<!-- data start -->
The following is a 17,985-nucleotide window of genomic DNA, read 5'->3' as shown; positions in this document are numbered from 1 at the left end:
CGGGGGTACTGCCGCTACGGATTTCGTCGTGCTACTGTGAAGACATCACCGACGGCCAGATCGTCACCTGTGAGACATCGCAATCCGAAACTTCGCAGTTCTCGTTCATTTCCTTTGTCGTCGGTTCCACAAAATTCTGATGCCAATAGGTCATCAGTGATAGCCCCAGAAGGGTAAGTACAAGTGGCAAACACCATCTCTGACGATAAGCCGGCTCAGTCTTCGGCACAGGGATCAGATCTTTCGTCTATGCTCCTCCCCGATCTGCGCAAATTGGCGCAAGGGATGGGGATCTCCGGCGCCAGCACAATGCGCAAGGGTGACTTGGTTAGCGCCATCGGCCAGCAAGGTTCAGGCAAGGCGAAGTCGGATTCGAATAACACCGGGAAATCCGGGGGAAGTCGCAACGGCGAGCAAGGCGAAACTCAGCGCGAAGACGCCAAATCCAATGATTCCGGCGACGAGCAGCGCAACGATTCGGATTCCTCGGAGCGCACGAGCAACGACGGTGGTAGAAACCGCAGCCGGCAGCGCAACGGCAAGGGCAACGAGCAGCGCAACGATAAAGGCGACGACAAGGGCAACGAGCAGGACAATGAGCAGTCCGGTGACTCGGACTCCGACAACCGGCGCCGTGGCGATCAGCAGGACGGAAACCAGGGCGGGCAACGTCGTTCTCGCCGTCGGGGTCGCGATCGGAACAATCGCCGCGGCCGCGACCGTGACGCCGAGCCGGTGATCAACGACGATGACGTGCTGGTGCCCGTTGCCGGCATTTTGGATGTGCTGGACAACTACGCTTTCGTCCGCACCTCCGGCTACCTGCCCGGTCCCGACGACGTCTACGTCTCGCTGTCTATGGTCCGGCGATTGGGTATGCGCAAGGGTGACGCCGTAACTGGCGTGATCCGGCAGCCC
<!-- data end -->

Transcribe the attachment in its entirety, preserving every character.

The following is a 17,985-nucleotide window of genomic DNA, read 5'->3' as shown; positions in this document are numbered from 1 at the left end:
CGGGGGTACTGCCGCTACGGATTTCGTCGTGCTACTGTGAAGACATCACCGACGGCCAGATCGTCACCTGTGAGACATCGCAATCCGAAACTTCGCAGTTCTCGTTCATTTCCTTTGTCGTCGGTTCCACAAAATTCTGATGCCAATAGGTCATCAGTGATAGCCCCAGAAGGGTAAGTACAAGTGGCAAACACCATCTCTGACGATAAGCCGGCTCAGTCTTCGGCACAGGGATCAGATCTTTCGTCTATGCTCCTCCCCGATCTGCGCAAATTGGCGCAAGGGATGGGGATCTCCGGCGCCAGCACAATGCGCAAGGGTGACTTGGTTAGCGCCATCGGCCAGCAAGGTTCAGGCAAGGCGAAGTCGGATTCGAATAACACCGGGAAATCCGGGGGAAGTCGCAACGGCGAGCAAGGCGAAACTCAGCGCGAAGACGCCAAATCCAATGATTCCGGCGACGAGCAGCGCAACGATTCGGATTCCTCGGAGCGCACGAGCAACGACGGTGGTAGAAACCGCAGCCGGCAGCGCAACGGCAAGGGCAACGAGCAGCGCAACGATAAAGGCGACGACAAGGGCAACGAGCAGGACAATGAGCAGTCCGGTGACTCGGACTCCGACAACCGGCGCCGTGGCGATCAGCAGGACGGAAACCAGGGCGGGCAACGTCGTTCTCGCCGTCGGGGTCGCGATCGGAACAATCGCCGCGGCCGCGACCGTGACGCCGAGCCGGTGATCAACGACGATGACGTGCTGGTGCCCGTTGCCGGCATTTTGGATGTGCTGGACAACTACGCTTTCGTCCGCACCTCCGGCTACCTGCCCGGTCCCGACGACGTCTACGTCTCGCTGTCTATGGTCCGGCGATTGGGTATGCGCAAGGGTGACGCCGTAACTGGCGTGATCCGGCAGCCC